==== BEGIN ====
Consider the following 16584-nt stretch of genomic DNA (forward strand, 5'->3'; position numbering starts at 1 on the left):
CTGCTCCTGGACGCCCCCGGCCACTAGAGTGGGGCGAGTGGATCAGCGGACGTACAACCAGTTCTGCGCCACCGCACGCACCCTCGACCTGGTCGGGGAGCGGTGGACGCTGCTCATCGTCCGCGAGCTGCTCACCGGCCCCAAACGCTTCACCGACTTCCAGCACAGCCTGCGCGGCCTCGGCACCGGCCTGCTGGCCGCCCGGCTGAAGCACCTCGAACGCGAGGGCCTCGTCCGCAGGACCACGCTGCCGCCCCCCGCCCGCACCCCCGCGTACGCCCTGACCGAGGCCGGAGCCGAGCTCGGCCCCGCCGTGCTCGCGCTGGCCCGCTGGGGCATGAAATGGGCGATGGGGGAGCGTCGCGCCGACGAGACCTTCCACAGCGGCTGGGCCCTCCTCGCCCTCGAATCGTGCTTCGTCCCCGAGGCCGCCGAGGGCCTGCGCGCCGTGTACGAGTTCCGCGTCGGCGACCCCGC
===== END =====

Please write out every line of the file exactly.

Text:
Consider the following 16584-nt stretch of genomic DNA (forward strand, 5'->3'; position numbering starts at 1 on the left):
CTGCTCCTGGACGCCCCCGGCCACTAGAGTGGGGCGAGTGGATCAGCGGACGTACAACCAGTTCTGCGCCACCGCACGCACCCTCGACCTGGTCGGGGAGCGGTGGACGCTGCTCATCGTCCGCGAGCTGCTCACCGGCCCCAAACGCTTCACCGACTTCCAGCACAGCCTGCGCGGCCTCGGCACCGGCCTGCTGGCCGCCCGGCTGAAGCACCTCGAACGCGAGGGCCTCGTCCGCAGGACCACGCTGCCGCCCCCCGCCCGCACCCCCGCGTACGCCCTGACCGAGGCCGGAGCCGAGCTCGGCCCCGCCGTGCTCGCGCTGGCCCGCTGGGGCATGAAATGGGCGATGGGGGAGCGTCGCGCCGACGAGACCTTCCACAGCGGCTGGGCCCTCCTCGCCCTCGAATCGTGCTTCGTCCCCGAGGCCGCCGAGGGCCTGCGCGCCGTGTACGAGTTCCGCGTCGGCGACCCCGC